Obama & Prince Charles in US talks, MidEast likely to top agenda
During a tour of the Middle East in February, the Prince of Wales met Arab rulers in Jordan, Kuwait and Saudi Arabia. As a result, he is seen by the British government as well-placed to offer the US administration counsel on important factors relating to the troubled region’s stability.
In separate meetings on Capitol Hill, Prince Charles will also meet the US Senate’s foreign relations committee and Republican chief Mitch McConnell.
While sources report there is no specific agenda for the scheduled talks, Her Majesty's Ambassador to the US, Sir Peter Westmacott, said the meeting with Obama will be a “meaningful discussion” in which Middle Eastern politics may well surface.
“It’s a very critical issue with [the] Islamic State,” Westmacott told the Guardian on Wednesday.
“And Charles knows these Gulf countries and families incredibly well, so if I were the president I would be asking: where do you think we are with the Gulf Arabs?”
The White House meeting in the president’s Oval Office occurs at a particularly difficult time in UK-US relations. British foreign policy has come under fire from US officials over the UK’s decision to back a Chinese-led development bank.
Much to the American administration’s irritation, Australia has also suggested it may follow the UK and New Zealand’s lead in becoming a member.
Concerns have also reportedly surfaced in Washington that the British government has taken a peripheral role in peace negotiations relating to war-torn Ukraine.
Speaking to the Guardian, Westmacott acknowledged British and US strategists’ divergent views over whether Britain was wise to join the Asian development bank.
The move sparked a rare snub from the White House in light of the bank’s perceived threat to the Washington-headquartered World Bank. Nevertheless, Westmacott suggested support from other European allied states for the Asian bank is evidence of a multi-polar world.
Westcott, who became British Ambassador to the US in 2011, said the British government’s outlook on China differs to that of the US administration.
“There is a slight philosophical difference in that the Brits in particular – the prime minister and George [Osborne] – take the view that China is out there and you have got to engage with it,” he told the Guardian.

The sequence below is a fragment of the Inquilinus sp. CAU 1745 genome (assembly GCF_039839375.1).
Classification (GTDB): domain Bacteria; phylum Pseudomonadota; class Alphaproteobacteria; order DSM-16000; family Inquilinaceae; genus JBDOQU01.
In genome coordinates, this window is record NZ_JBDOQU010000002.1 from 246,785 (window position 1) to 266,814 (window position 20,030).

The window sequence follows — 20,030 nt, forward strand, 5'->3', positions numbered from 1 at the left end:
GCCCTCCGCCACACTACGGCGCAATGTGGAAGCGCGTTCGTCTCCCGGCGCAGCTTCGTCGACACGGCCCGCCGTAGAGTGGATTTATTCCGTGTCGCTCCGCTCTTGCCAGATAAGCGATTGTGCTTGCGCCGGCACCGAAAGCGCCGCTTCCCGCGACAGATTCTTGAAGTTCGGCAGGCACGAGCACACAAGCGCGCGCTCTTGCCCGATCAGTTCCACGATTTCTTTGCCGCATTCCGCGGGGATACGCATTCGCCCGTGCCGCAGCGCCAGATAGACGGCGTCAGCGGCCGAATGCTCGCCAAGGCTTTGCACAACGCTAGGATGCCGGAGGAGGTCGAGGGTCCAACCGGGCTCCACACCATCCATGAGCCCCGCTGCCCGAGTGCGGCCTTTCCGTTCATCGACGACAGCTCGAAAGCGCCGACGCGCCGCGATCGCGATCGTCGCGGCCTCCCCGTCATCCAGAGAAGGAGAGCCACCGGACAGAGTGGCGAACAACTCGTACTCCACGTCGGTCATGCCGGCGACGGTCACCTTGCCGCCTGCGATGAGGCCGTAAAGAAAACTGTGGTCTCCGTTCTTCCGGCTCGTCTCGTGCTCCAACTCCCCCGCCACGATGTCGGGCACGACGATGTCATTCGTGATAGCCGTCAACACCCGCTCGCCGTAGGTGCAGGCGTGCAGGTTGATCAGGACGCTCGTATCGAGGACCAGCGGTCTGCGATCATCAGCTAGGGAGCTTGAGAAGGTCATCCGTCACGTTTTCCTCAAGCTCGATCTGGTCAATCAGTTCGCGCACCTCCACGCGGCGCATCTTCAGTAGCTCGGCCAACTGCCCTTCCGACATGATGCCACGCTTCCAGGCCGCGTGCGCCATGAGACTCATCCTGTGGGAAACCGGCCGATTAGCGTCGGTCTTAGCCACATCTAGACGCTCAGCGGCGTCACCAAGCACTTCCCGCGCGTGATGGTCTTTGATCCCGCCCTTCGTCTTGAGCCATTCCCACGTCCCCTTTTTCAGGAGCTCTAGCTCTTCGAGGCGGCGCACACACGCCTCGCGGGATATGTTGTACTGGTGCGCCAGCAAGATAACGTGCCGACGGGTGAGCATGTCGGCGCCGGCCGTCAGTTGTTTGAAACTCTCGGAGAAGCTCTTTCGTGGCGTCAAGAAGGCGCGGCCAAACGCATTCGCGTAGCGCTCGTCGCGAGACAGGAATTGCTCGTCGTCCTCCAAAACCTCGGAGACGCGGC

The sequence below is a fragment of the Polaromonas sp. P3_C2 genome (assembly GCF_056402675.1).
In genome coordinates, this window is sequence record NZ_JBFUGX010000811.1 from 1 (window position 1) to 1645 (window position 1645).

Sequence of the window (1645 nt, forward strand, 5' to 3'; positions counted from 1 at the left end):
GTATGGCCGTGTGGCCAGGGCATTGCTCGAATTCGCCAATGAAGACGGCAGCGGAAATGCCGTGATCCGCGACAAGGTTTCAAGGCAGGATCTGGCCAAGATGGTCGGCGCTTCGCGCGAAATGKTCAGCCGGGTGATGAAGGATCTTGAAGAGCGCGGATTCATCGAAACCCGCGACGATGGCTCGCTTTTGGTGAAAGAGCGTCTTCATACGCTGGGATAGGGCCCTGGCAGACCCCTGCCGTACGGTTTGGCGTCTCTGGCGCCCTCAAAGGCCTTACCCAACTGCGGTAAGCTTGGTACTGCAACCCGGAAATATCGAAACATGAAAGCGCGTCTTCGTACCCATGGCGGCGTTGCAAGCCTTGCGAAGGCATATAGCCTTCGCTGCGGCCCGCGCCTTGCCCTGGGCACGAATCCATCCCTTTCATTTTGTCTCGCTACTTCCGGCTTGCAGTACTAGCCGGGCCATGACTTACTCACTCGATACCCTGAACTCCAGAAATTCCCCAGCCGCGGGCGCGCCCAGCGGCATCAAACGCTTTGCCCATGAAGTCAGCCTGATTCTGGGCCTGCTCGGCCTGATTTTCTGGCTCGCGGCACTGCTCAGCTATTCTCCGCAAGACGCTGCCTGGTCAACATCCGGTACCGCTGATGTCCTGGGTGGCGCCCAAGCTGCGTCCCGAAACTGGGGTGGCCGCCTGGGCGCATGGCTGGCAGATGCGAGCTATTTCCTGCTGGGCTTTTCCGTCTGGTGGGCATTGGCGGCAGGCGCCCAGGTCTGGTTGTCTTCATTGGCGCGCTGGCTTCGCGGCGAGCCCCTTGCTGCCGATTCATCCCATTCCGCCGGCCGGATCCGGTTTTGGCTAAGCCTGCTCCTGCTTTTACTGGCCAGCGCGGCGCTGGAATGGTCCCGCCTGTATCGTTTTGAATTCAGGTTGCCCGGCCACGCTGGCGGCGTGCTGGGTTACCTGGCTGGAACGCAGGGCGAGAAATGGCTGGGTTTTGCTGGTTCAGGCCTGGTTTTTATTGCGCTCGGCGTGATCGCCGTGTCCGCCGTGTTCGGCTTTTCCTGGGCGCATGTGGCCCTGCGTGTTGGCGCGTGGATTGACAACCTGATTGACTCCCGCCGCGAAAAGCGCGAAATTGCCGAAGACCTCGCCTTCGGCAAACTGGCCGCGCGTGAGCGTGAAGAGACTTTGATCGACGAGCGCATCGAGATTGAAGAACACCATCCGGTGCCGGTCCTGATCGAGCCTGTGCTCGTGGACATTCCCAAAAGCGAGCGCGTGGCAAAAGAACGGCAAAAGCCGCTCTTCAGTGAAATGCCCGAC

“[With] the development bank, you may have reserves, but if you get in on the ground floor you have a better chance of pointing it in the right direction.”
Westcott said US officials don’t wish to engage with the Chinese because they feel “they are dominant.”
“But they are dominant too in the World Bank, so this is a bit of a turf box thing,” he added.
Shortly before his trip to the Middle East in February, it emerged the Prince of Wales allegedly wants to end his role as a promoter of British arms in Gulf States. The revelation came in an unauthorized biography documenting Prince Charles’ life.
The biography, Charles: Heart of a King, claimed a source close to the future monarch said he doesn’t appreciate “being used to market weaponry.”
It was written by Catherine Mayer, an American-born, London-based journalist.
Speaking to RT last week, Chris Ninham of the Stop the War coalition said “hypocrisy is at the heart of UK foreign policy.”
While the government publicly decries the Assad regime and other rebel groups responsible for grave atrocities in Syria, UK government policy has compounded the situation, Nineham said.
Despite a recent cooling of UK-US relations, the British Royal family is perceived as a bridge between Westminster and Washington. The Prince of Wales’ four-day visit to Washington, organized by Buckingham Palace’s Clarence House, was reportedly suggested by Britain’s Foreign Office.
As part of the trip, Prince Charles also gave a speech on Oceanic pollution at a Washington-based conservation event.